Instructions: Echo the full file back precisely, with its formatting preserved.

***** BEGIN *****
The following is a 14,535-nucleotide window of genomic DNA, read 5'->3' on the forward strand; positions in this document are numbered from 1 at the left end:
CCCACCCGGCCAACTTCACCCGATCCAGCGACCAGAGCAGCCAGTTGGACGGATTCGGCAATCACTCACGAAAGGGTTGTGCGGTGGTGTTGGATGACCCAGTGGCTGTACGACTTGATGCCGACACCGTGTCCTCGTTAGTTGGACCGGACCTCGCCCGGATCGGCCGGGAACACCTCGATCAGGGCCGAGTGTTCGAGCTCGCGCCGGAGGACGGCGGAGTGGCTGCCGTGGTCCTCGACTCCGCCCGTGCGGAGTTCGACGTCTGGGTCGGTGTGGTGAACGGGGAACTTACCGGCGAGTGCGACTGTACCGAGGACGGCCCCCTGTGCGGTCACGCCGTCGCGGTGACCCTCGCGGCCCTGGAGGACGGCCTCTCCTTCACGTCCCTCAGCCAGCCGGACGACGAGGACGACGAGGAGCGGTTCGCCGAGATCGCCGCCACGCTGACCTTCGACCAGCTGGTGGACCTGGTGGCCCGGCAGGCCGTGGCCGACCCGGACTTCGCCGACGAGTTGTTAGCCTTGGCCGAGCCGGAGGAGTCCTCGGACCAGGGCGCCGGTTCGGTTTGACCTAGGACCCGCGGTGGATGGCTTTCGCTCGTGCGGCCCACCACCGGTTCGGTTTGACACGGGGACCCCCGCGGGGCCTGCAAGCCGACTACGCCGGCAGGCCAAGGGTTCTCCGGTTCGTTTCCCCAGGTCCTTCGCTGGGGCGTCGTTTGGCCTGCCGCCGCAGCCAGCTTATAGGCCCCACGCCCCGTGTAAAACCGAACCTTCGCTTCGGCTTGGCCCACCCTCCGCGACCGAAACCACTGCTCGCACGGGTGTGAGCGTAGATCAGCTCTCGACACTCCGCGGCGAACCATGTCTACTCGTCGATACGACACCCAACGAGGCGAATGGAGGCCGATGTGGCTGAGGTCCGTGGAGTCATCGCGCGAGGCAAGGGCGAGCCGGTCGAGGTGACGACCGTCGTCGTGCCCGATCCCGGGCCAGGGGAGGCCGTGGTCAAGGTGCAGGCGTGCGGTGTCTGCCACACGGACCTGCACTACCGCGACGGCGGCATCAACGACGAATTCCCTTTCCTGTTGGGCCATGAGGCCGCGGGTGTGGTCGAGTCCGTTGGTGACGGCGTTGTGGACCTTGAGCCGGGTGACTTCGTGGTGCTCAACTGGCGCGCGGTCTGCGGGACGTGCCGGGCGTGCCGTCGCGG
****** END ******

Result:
The following is a 14,535-nucleotide window of genomic DNA, read 5'->3' on the forward strand; positions in this document are numbered from 1 at the left end:
CCCACCCGGCCAACTTCACCCGATCCAGCGACCAGAGCAGCCAGTTGGACGGATTCGGCAATCACTCACGAAAGGGTTGTGCGGTGGTGTTGGATGACCCAGTGGCTGTACGACTTGATGCCGACACCGTGTCCTCGTTAGTTGGACCGGACCTCGCCCGGATCGGCCGGGAACACCTCGATCAGGGCCGAGTGTTCGAGCTCGCGCCGGAGGACGGCGGAGTGGCTGCCGTGGTCCTCGACTCCGCCCGTGCGGAGTTCGACGTCTGGGTCGGTGTGGTGAACGGGGAACTTACCGGCGAGTGCGACTGTACCGAGGACGGCCCCCTGTGCGGTCACGCCGTCGCGGTGACCCTCGCGGCCCTGGAGGACGGCCTCTCCTTCACGTCCCTCAGCCAGCCGGACGACGAGGACGACGAGGAGCGGTTCGCCGAGATCGCCGCCACGCTGACCTTCGACCAGCTGGTGGACCTGGTGGCCCGGCAGGCCGTGGCCGACCCGGACTTCGCCGACGAGTTGTTAGCCTTGGCCGAGCCGGAGGAGTCCTCGGACCAGGGCGCCGGTTCGGTTTGACCTAGGACCCGCGGTGGATGGCTTTCGCTCGTGCGGCCCACCACCGGTTCGGTTTGACACGGGGACCCCCGCGGGGCCTGCAAGCCGACTACGCCGGCAGGCCAAGGGTTCTCCGGTTCGTTTCCCCAGGTCCTTCGCTGGGGCGTCGTTTGGCCTGCCGCCGCAGCCAGCTTATAGGCCCCACGCCCCGTGTAAAACCGAACCTTCGCTTCGGCTTGGCCCACCCTCCGCGACCGAAACCACTGCTCGCACGGGTGTGAGCGTAGATCAGCTCTCGACACTCCGCGGCGAACCATGTCTACTCGTCGATACGACACCCAACGAGGCGAATGGAGGCCGATGTGGCTGAGGTCCGTGGAGTCATCGCGCGAGGCAAGGGCGAGCCGGTCGAGGTGACGACCGTCGTCGTGCCCGATCCCGGGCCAGGGGAGGCCGTGGTCAAGGTGCAGGCGTGCGGTGTCTGCCACACGGACCTGCACTACCGCGACGGCGGCATCAACGACGAATTCCCTTTCCTGTTGGGCCATGAGGCCGCGGGTGTGGTCGAGTCCGTTGGTGACGGCGTTGTGGACCTTGAGCCGGGTGACTTCGTGGTGCTCAACTGGCGCGCGGTCTGCGGGACGTGCCGGGCGTGCCGTCGCGG